George Champaigne - He served aboard the frigate South Carolina. A.A.1880A; Moss, page 161. In Lewis's work, Neptune's Militia, page 141, he is cited as a "French sailor (Matelot vol. de Lux.).
According to Moss's work, Roster of South Carolina Patriots in the American Revolution, his name is as recorded above, not Champayne or Shampayne.
Francois Mutain - He served aboard the frigate South Carolina under John Joyner. A.A.5422D; Moss, page 715. In Lewis's work, Neptune's Militia, page 159, he is cited as a "French sailor".
These two should be added to the post dated "04/16/2015" that dealt with several foreign individuals who received money from the state of South Carolina for their services on board the frigate South Carolina. That post contains the names of fourteen men, all of foreign extraction, who served on board the frigate. This information is recorded in Revill, page 386. A statement directly below the names of these fourteen men indicates that there were originally sixteen other individuals who also made "...Demands for their wages on board said Frigate, and for whom Jas. Johns Esq. or Rob't Cosam was agent or Att'y..." The statement concludes with the brief notation that "...no claims have been rendered to the Office".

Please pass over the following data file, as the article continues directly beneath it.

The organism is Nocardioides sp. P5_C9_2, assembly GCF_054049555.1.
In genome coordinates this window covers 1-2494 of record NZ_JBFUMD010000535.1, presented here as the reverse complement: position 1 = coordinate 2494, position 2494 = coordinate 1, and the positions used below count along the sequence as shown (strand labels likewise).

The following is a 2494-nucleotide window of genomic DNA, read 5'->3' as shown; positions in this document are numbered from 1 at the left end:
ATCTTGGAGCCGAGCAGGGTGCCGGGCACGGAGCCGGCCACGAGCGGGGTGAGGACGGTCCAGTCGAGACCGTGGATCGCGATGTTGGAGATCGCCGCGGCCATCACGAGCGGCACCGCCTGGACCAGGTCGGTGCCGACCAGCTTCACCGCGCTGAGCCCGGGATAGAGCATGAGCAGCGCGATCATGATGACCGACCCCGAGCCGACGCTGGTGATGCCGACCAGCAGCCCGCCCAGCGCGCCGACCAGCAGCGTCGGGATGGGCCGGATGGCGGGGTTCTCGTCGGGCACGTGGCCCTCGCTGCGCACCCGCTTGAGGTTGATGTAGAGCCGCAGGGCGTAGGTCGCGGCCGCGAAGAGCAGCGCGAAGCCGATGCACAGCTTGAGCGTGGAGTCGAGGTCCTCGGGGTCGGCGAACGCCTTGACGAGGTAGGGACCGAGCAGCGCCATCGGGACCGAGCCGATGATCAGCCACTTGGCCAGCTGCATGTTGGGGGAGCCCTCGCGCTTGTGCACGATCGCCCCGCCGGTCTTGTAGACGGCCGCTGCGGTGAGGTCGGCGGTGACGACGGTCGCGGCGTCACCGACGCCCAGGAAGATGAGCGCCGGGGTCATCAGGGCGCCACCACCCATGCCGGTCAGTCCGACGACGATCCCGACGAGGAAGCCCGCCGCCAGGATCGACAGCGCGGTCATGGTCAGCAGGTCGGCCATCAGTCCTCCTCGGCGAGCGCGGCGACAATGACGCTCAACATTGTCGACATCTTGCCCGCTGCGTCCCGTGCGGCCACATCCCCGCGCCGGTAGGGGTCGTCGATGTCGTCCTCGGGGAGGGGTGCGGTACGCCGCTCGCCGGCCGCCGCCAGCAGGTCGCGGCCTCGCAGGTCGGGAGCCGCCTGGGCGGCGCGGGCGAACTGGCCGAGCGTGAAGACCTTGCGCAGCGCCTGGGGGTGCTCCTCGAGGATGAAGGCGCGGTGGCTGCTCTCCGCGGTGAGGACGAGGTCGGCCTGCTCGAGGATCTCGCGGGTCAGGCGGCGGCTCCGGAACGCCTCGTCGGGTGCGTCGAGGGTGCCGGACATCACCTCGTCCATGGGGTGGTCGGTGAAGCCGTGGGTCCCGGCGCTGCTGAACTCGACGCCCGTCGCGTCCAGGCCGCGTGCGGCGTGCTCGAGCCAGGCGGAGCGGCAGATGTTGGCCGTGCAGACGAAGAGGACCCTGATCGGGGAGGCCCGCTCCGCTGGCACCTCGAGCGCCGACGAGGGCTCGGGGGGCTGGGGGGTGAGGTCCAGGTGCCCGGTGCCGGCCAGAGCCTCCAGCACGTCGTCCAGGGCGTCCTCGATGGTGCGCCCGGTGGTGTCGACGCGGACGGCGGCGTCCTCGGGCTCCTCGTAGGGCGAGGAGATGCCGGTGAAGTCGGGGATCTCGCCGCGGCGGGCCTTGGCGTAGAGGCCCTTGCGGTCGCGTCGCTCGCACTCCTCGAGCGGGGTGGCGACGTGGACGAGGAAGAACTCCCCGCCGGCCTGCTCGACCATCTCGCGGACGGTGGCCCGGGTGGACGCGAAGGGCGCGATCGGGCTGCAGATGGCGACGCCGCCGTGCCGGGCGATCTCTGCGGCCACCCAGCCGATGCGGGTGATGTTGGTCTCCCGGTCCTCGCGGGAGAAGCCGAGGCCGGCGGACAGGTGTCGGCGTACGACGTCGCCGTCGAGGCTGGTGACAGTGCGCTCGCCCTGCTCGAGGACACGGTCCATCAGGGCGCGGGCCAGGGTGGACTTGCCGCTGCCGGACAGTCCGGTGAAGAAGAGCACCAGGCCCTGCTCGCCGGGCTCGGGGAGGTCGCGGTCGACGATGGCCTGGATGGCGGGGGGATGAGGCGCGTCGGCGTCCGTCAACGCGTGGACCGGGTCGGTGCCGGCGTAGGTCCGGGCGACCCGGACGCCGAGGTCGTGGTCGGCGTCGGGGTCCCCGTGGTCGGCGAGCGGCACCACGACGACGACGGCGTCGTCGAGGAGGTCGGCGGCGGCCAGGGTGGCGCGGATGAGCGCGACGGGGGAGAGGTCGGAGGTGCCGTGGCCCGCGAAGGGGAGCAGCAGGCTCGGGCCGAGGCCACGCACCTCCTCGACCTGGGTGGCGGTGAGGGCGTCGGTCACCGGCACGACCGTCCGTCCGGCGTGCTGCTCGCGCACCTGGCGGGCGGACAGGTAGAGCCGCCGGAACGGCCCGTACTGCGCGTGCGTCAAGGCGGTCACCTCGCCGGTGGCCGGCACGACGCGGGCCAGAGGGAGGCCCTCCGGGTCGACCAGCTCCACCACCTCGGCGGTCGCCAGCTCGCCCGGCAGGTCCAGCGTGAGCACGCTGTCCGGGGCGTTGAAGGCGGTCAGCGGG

The first man cited above is rather unique in that he, George Champaigne, is cited as having been a "French sailor" as well as a member of the"Matelot vol. de Lux." he is one of those individuals who was a part of the "Voluntaires du Luxembourg", the French Army unit that served as the marines, on board the frigate South Carolina for her first voyage from the Texel, Holland to Philadelphia, PA between August 1781 and May 1782. Only a very few individuals from this unit filed a claim against the state of South Carolina and, even then, probably through the auspices of an attorney or other legally recognized agent.
The second individual, Francois Mutain, is cited as simply a "French sailor". There were a number of these French-born seamen who filed claims against the state of South Carolina for services rendered on board the frigate South Carolina. In the Revill source, page 386, fourteen are cited by name and sixteen others are directly alluded to. There may have been others as well. Again, as with the individual mentioned above, this man probably utilized the services of an attorney or agent to make his case.